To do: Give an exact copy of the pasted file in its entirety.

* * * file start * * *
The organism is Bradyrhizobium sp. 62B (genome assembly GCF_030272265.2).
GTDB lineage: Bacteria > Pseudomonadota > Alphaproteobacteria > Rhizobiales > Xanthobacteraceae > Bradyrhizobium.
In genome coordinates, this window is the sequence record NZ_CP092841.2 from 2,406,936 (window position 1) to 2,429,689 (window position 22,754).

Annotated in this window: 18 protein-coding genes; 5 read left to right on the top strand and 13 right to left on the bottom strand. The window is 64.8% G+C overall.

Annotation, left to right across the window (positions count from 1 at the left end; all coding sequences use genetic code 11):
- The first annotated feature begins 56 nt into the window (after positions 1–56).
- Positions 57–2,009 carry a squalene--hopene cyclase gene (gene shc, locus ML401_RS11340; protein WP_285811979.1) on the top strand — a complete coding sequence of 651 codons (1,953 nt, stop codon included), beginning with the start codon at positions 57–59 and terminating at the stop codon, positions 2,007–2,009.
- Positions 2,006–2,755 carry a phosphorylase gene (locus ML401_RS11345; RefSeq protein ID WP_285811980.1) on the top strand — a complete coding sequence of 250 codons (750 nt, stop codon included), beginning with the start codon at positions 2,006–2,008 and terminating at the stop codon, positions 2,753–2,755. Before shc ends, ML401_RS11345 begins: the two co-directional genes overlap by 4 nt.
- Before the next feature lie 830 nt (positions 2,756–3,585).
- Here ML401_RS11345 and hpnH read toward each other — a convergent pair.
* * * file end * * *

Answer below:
The organism is Bradyrhizobium sp. 62B (genome assembly GCF_030272265.2).
GTDB lineage: Bacteria > Pseudomonadota > Alphaproteobacteria > Rhizobiales > Xanthobacteraceae > Bradyrhizobium.
In genome coordinates, this window is the sequence record NZ_CP092841.2 from 2,406,936 (window position 1) to 2,429,689 (window position 22,754).

Annotated in this window: 18 protein-coding genes; 5 read left to right on the top strand and 13 right to left on the bottom strand. The window is 64.8% G+C overall.

Annotation, left to right across the window (positions count from 1 at the left end; all coding sequences use genetic code 11):
- The first annotated feature begins 56 nt into the window (after positions 1–56).
- Positions 57–2,009 carry a squalene--hopene cyclase gene (gene shc, locus ML401_RS11340; protein WP_285811979.1) on the top strand — a complete coding sequence of 651 codons (1,953 nt, stop codon included), beginning with the start codon at positions 57–59 and terminating at the stop codon, positions 2,007–2,009.
- Positions 2,006–2,755 carry a phosphorylase gene (locus ML401_RS11345; RefSeq protein ID WP_285811980.1) on the top strand — a complete coding sequence of 250 codons (750 nt, stop codon included), beginning with the start codon at positions 2,006–2,008 and terminating at the stop codon, positions 2,753–2,755. Before shc ends, ML401_RS11345 begins: the two co-directional genes overlap by 4 nt.
- Before the next feature lie 830 nt (positions 2,756–3,585).
- Here ML401_RS11345 and hpnH read toward each other — a convergent pair.